Last Friday, a wave of relief spread across the United States. A completely pointless and highly damaging partial government shutdown was over. Unfortunately, what we learned from the episode was extremely worrying about both what is likely to come next and the country’s longer-term fate. There are five obvious implications.
First, there is no substantive case for building a big concrete wall, or anything similar, on the US border with Mexico. Donald Trump, like previous US presidents, has demonstrated the ability to concentrate national attention on a specific issue. But, as was the case of President Lyndon B. Johnson with regard to Vietnam (or George W. Bush on Iraq), personal experiences and in-depth reporting do not necessarily increase the number of Americans who agree with the administration. In fact, they may have the opposite effect.
The most informative reports are those that provide a detailed tour of the border, including photographs from California, Arizona, New Mexico, and Texas. A wall already stands at many places where one would be helpful, while vehicle barriers exist where those make more sense. And then there are entirely wild and empty places where the natural terrain is already a fierce impediment to migrants.
No one questions the importance of border security. In fact, bipartisan agreement on the issue in recent decades has proved constructive. But little illegal immigration occurs across currently open parts of the border – and only a small share of illegal drugs enters the US through these routes (most come in through legal ports of entry). And Mexico will never pay for the wall, despite Trump’s insistence, both before and after his election, that it would.
The second lesson of the shutdown is that many Republicans, particularly those who live close to the southern border, are not enthusiastic about building a wall. This makes sense, given that funding a wall was not a top priority when the Republicans controlled both chambers of Congress from early 2017 until January 2019. Well-informed congressional Republicans have opposed building a wall, and Senate Majority Leader Mitch McConnell (sometimes) shows little enthusiasm for shutting down the government over this issue.
Third, US government shutdowns have a major negative impact, mostly on the low-wage federal employees who do not get paid on time (as well as employees of federal contractors, who probably will never be paid for January). It is outrageous that the federal government is permitted to force people to work without pay. If any other employer attempted this, it would be guilty of violating the 1938 Fair Labor Standards Act – and the Department of Labor would step in.
Fourth, those in Trump’s inner circle neither understand nor care about the human costs of the administration’s behavior. Commerce Secretary Wilbur Ross was mystified as to why federal workers did not just take out loans, apparently believing that everyone has the same access to low-interest credit that he does. Ross should read Mehrsa Baradaran’s informative book, How the Other Half Banks, and reflect on the high cost of credit for low-income families.
Or he could just ask Mick Mulvaney, the acting White House chief of staff. While in the House of Representatives, Mulvaney received large donations from the payday loan industry, which makes most of its profits from lending at high interest rates to people who have no alternative when they desperately need cash. Mulvaney also devoted considerable time over the past two years to weakening the safeguards that the Consumer Financial Protection Bureau previously attempted to implement to prevent some of the industry’s worst abuses. As the government shutdown lengthened, the stock price of payday lenders rose. (Mulvaney has denied any conflict of interest.)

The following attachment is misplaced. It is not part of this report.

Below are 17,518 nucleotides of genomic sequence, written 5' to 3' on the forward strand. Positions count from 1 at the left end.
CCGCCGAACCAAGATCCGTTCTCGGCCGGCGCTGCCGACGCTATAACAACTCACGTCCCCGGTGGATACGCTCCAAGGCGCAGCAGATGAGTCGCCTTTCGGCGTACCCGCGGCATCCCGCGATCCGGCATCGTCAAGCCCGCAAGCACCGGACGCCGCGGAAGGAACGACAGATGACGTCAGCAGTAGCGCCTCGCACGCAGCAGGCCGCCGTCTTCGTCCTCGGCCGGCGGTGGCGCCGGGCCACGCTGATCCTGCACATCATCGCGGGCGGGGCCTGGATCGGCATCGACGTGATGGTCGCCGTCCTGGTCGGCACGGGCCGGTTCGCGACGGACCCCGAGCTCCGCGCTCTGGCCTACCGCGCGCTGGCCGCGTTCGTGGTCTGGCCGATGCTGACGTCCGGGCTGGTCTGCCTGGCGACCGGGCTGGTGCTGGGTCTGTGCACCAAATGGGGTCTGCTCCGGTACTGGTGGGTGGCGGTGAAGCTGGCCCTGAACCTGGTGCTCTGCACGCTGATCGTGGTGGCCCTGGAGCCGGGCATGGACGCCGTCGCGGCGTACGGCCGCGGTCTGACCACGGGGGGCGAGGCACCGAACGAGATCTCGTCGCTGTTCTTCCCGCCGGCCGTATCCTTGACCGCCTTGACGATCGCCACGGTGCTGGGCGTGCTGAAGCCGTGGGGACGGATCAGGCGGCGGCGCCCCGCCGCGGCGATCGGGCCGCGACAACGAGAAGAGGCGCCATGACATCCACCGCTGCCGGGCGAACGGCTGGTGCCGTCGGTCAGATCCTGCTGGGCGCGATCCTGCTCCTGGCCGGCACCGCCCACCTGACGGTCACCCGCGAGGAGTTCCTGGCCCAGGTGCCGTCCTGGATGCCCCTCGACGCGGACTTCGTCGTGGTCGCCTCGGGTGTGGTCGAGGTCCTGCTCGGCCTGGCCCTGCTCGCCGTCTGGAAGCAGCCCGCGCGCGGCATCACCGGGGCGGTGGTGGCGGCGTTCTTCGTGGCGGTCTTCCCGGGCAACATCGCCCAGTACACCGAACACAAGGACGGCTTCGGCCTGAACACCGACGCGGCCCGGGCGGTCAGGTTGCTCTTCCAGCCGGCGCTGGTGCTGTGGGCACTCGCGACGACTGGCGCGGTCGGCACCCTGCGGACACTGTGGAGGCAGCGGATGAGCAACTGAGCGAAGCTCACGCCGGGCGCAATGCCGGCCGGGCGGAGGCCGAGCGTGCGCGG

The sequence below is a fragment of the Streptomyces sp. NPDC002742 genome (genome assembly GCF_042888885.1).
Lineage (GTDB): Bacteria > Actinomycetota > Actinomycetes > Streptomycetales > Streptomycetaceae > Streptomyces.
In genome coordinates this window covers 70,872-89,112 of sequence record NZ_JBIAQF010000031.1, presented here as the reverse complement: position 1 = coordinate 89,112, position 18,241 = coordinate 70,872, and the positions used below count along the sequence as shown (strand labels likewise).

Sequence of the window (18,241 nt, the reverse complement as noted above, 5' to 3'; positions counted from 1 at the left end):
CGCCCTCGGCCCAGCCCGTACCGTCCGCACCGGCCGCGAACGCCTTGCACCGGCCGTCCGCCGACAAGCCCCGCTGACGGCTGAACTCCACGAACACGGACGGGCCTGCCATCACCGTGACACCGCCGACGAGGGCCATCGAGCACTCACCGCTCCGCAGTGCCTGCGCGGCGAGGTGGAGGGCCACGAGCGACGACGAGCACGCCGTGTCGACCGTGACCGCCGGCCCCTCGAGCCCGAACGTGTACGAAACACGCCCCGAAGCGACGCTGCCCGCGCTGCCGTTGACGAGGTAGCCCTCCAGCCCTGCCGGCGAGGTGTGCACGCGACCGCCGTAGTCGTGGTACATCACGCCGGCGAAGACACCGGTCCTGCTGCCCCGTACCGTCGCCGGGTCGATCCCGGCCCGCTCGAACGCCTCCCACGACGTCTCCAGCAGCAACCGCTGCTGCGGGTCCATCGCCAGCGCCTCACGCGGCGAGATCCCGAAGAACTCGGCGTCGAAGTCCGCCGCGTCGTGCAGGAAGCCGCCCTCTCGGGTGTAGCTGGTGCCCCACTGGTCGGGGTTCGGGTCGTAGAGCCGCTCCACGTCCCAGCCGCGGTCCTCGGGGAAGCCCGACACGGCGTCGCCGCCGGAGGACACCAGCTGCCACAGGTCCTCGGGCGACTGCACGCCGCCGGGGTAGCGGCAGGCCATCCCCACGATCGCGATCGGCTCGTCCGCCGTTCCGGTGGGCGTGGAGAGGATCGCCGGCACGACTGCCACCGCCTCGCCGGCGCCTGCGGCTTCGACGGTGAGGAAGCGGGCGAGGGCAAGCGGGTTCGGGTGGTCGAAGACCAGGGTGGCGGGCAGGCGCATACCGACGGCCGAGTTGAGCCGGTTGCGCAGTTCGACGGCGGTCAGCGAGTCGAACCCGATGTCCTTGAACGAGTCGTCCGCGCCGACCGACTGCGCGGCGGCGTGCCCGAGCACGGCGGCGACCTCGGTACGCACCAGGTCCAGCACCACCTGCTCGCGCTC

Under previous administrations, confrontational and destructive tactics were limited by implicit norms regarding how the executive branch should behave, including the respect it should show to its employees. Those norms now lie in tatters.
Lastly, the administration really does not want to engage in an open debate about the benefits of immigration, which include an increase in the number of companies in the US (which employ 11 people each, on average, according to the George W. Bush Institute) and a more favorable ratio of working-age people to retirees. Whereas most other advanced economies are facing the prospect of demographic decline – an aging population that also shrinks in absolute numbers – the US has avoided this by welcoming newcomers.
My MIT colleague Daron Acemoglu and I have argued that it is time to remake some fundamental institutions in the US. This has happened before. During the Progressive Era of the late 19th and early 20th centuries, for example, direct election of US senators and women’s suffrage were introduced, together with legislation ensuring greater transparency to government. Today, reformers should focus on redesigning anti-trust for the age of big data, rebuilding the social safety net as a trampoline, and rebalancing the tax code so that it is no longer so expensive to hire labor relative to installing new machines.
These would be profound changes. But when policy falls into the hands of a few out-of-touch plutocrats, unwilling to respect existing norms and apparently intent on infringing the dignity of ordinary Americans, it is time for serious change. For the US, that time has come.
Copyright: Project Syndicate
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